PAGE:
AXIA AT UNIVERSITY OF PHOENIX
Race Issues: An Autobiography
Racial issues arise in all communities around the world, but not all issues are the same from one community to the next. Growing up I realized that my race would be a constant factor in how others would view me as a person. Being an African American has not always been easy, but it has opened my eyes to the racial and ethnic issues that exist among society, both in the United States, and in other countries as well.
In 2001, I moved to the community of Govans. Govans is in the center of Govans Community. The community was originally called Govanstowne, named after William Govane. Govane received a tract of land from Frederick Calvert, the 6th Lord Baltimore, in the mid-seventeenth hundreds. Govans has always been associated with York Road, first as an Indian trail, and then as an important commercial road and turnpike linking the rich farmlands of Baltimore County and Pennsylvania with the City and the Port of Baltimore and finally as the urban corridor we know today.
Govans was also home to many estates of some of early Baltimore's most famous people. Enoch Pratt businesses man and a philanthropist owned land and a mansion on Woodbourne Avenue. Also William Walters, businessman and art collector resided in a Govans mansion. Colonel Lawrence McCabe noted bridge and construction engineer who built the North Avenue and St. Paul Street Bridges and tunnels for the B&O Railroad. Several of the great mansions still stand today along the York Road corridor. For additional history on Govans, read "Govans Village and Suburb" by John Brain.
Govans is an old community that was originally consistence of Caucasians, but it has became a predominate community of African Americans, and most of the African American people living here are part of a tight knit community. The first thing that I noticed when I moved here is that most of the population is African Americans. I can honestly say that I believe that this was an all African American community, but as I go into other areas of my community, there are still many Caucasians still living in Govans. This is not an observation that all people would immediately catch, but since I am clearly not Caucasian I felt an immediate difference.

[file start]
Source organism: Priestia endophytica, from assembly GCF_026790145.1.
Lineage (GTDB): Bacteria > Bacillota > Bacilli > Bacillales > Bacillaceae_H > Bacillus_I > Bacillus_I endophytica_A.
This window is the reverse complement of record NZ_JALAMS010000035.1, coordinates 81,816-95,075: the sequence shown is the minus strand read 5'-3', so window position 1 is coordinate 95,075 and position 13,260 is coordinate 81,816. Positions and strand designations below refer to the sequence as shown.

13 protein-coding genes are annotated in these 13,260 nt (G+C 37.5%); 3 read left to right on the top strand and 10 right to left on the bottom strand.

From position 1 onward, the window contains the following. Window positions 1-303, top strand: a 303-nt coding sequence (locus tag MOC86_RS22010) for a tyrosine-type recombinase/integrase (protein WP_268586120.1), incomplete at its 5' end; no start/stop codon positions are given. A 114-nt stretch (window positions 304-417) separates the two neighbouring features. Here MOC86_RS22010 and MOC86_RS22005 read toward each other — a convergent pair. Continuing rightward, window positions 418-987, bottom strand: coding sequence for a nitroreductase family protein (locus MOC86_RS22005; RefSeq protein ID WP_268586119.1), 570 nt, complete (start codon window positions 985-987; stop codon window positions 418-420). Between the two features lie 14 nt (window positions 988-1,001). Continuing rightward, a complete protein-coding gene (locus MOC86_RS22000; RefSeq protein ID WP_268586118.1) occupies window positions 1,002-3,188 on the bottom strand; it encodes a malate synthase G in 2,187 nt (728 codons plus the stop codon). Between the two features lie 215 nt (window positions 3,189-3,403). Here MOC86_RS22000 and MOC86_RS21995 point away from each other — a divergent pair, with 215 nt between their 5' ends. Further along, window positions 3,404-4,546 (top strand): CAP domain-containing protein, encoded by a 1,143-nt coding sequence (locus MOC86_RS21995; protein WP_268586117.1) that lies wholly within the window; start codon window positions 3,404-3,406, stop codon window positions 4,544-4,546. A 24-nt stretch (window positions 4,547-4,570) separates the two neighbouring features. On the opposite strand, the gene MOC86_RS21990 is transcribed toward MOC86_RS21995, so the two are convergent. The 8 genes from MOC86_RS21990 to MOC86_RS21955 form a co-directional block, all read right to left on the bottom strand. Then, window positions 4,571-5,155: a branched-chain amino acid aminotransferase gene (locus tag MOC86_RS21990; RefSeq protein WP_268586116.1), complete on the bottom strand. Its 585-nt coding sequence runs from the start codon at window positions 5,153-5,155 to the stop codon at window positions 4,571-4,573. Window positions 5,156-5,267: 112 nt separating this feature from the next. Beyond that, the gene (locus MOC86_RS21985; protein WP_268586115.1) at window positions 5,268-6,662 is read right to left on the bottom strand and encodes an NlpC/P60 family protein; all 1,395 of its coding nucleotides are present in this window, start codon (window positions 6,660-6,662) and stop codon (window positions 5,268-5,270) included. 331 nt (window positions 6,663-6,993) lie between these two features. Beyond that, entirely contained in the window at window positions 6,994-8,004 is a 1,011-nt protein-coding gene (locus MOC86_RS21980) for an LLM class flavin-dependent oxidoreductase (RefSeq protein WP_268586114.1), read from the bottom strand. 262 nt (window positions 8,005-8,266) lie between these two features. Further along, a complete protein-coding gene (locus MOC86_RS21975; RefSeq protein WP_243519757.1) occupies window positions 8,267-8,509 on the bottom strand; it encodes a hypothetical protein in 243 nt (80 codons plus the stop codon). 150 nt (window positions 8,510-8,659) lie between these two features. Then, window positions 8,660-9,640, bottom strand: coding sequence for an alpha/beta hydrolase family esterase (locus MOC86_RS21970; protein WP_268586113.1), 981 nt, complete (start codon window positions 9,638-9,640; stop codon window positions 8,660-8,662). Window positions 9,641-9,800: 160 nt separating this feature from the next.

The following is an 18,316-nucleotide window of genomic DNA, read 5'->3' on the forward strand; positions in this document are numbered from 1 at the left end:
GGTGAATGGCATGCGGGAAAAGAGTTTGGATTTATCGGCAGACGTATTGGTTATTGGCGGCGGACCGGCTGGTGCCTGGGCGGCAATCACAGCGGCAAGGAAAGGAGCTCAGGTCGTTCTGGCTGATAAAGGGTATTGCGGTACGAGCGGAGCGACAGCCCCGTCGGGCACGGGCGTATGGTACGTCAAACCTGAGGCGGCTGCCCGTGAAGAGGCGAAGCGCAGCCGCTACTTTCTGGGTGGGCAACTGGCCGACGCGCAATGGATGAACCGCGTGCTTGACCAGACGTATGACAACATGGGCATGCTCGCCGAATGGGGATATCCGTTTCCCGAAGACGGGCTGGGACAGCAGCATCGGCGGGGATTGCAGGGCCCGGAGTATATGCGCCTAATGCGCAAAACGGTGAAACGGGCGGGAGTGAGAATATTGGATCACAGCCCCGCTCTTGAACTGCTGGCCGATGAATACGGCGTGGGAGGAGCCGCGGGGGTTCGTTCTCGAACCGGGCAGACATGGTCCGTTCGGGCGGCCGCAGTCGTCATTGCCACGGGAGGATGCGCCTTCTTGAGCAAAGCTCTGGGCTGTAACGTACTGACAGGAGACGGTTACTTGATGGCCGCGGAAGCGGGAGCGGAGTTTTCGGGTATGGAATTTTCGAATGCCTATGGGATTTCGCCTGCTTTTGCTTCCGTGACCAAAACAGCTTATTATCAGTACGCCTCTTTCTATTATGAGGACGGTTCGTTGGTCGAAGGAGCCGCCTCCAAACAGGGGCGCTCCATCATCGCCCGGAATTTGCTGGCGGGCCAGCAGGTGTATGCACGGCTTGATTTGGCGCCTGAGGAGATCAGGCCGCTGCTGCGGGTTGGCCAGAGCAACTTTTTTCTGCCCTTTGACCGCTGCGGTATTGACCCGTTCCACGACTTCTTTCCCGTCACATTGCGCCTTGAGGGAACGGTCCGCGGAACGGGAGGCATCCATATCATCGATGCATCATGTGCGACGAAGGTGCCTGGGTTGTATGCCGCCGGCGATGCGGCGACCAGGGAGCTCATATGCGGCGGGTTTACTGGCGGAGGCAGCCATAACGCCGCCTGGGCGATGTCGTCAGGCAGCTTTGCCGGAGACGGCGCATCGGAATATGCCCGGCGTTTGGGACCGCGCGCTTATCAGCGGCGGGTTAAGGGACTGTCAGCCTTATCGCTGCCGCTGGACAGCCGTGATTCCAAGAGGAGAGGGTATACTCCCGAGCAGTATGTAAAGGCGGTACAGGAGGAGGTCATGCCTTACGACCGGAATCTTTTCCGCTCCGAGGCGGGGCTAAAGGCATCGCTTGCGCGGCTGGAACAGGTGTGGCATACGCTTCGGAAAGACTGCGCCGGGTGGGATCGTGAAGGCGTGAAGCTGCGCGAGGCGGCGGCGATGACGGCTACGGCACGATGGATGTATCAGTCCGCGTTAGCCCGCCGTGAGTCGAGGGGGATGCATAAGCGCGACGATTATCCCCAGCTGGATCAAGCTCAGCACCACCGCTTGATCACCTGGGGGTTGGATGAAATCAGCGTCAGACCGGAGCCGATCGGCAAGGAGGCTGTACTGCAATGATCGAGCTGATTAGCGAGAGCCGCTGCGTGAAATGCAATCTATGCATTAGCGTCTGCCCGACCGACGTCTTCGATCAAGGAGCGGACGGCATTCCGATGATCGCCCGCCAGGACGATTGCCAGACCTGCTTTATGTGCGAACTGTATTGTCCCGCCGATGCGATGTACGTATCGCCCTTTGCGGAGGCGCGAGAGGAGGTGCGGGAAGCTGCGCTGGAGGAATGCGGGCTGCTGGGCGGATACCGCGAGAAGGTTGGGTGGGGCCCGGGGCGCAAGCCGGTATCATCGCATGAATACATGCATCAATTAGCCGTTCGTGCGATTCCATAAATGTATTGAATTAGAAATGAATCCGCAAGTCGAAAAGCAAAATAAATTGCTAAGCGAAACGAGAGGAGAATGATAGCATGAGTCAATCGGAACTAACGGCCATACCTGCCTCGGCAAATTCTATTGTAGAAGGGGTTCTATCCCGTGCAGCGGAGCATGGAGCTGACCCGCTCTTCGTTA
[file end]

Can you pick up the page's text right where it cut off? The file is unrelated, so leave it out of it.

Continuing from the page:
The second thing I noticed while driving around Govans was that the stores and restaurants are located within a one block radiance of each other. All of the stores and restaurants are owned and operated by different ethnic groups and some of the families do not speak much, if any, English. The families running these stores and restaurants all live in the same household, and some walk to and from the stores and restaurants every day. I cannot help but relate these families to the many immigrants who came to the United States many years ago looking for better opportunities for themselves and their families. Perhaps not much has changed since then.
A few weeks after moving to Govans I landed a job at the Women Prison in Jessup, Maryland. I must admit that I was extremely surprised when I received the job offer. I couldn’t help but wonder if my being hired had to do with the fact that I was part of a minority group, and that I had been hired under some sort of affirmative action requirement. I tried to push that thought aside and be proud of my accomplishment, but the thought remained in the back of my mind.
After a few weeks at the prison, I was able to surprise not only myself, but my superiors as well. After only a week I was able to perform my job duties like I have been working there for years and help others without being watched and someone telling me that I am not watching the inmates properly. I couldn’t help but get the feeling that they had not expected me to do so well, but I was glad that I had the opportunity to prove them wrong. As a minority I would definitely say that racial issues were present in my work place. Not so much